It’s refreshing in many ways to write short stories after having tackled a novel, which is such an all consuming beast of an undertaking. Of course, writing a short story is draining, too, for you have to work on drawing large ideas in a much smaller space. The novel and the short story are both fascinating forms. Perhaps even more fascinating, I think, is the novella – that curious, neglected, in-between form.  In fact, I’ve just started writing a novella, and I’m discovering its many eccentric capabilities. 

Regarding my earlier move from critical writing to fiction: I began writing Silk Fish Opium about eight years ago.  I attended several workshops and residencies to learn the craft of fiction.  Having written academic articles and books, I thought it would be easy to make the switch to fiction.  However, I soon discovered that writing fiction is much more difficult. At least, for me it is more difficult. But now, having made the turn, I’m fascinated and humbled by the creative process; I’m amazed at the stillness that I feel on those rare good days when I’m totally focused on the page and the words seem to flow.

  6. Is there something about your time at CWRU that helped make this book possible?

I was a Ph.D. student at CWRU from 1992-97.  Some of my early classes were with Tom Bishop, Judy Oster, and Roger Salomon. Martha Woodmansee introduced me to Postcolonial Literature.  Gary Stonum encouraged me to attend The School of Criticism and Theory, which was at Dartmouth College then, and where I studied with Homi Bhabha, a prominent literary theorist.  Bill Siebenschuh directed my dissertation, which focused on the novels of Salman Rushdie. I can still recall sitting in Bill’s office and the animated look on his face as we discussed Midnight’s Children, and compared Rushdie to Laurence Sterne.  Bill’s exacting standards and love for stories made an impression on me.  So, yes, I’m happy to say that every page of my novel bears traces of my time at CWRU.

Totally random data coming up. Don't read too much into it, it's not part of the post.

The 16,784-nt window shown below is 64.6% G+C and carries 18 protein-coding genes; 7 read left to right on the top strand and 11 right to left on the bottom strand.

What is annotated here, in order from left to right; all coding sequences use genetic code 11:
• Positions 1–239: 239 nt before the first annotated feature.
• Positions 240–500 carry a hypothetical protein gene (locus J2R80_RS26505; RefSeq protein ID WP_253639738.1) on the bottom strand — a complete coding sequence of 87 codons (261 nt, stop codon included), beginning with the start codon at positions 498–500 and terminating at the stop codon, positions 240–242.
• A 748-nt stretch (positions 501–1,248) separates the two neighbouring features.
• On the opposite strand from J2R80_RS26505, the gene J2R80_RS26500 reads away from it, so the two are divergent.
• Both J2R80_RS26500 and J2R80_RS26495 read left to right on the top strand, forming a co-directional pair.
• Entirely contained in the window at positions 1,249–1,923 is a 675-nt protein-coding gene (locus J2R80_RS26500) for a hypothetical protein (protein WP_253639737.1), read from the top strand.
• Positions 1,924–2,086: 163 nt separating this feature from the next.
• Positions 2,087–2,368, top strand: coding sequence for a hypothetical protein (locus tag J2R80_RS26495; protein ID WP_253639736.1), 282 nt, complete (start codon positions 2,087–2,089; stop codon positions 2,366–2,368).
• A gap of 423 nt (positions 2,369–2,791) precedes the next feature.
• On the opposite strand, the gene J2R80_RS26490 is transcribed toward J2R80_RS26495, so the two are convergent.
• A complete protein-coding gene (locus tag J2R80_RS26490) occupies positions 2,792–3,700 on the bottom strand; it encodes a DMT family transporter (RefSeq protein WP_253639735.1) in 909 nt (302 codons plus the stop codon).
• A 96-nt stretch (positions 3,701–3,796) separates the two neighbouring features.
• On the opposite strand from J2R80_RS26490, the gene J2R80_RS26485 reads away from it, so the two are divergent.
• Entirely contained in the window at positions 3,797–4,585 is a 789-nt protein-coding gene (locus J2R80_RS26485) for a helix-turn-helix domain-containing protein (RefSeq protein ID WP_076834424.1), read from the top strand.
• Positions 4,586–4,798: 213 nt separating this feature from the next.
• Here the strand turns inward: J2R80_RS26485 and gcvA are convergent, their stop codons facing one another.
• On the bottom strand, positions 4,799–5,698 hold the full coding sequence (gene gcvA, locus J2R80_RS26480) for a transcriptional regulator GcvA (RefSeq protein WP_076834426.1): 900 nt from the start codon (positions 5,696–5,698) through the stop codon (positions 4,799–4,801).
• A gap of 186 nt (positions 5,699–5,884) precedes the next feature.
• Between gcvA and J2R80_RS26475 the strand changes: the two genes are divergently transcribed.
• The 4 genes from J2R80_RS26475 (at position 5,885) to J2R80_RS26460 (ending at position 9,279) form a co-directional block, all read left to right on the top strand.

JAINA SANGA grew up in Bombay and came to the US in 1980 as a student. She received a B.A. degree from Hiram College in Ohio, an M.A. from Kent State
University, and a Ph.D. in English from Case Western Reserve University.  She began her career as an academician, teaching English and Cultural Studies
for several years.  She is the author of a critical book on Salman Rushdie’s fiction and editor of two volumes on South Asian literature.  About eight years
ago, she switched gears and started writing fiction.  Artist residencies at the Atlantic Center for the Arts in Florida, Bread Loaf in Vermont, Hedgebrook at
Whidbey Island (Seattle), and workshops at the Iowa Writers Conference have contributed to her development as a fiction writer.  Her short stories have
appeared in a number of literary journals. “Train to Bombay” won second place in Ephiphany’s 2010 International Fiction Contest, and “The Good Price” was
a finalist for the Texas Institute of Letters Prize in 2010.

Jaina lives in Dallas and Mumbai. She is married to Raghu, and they have four children.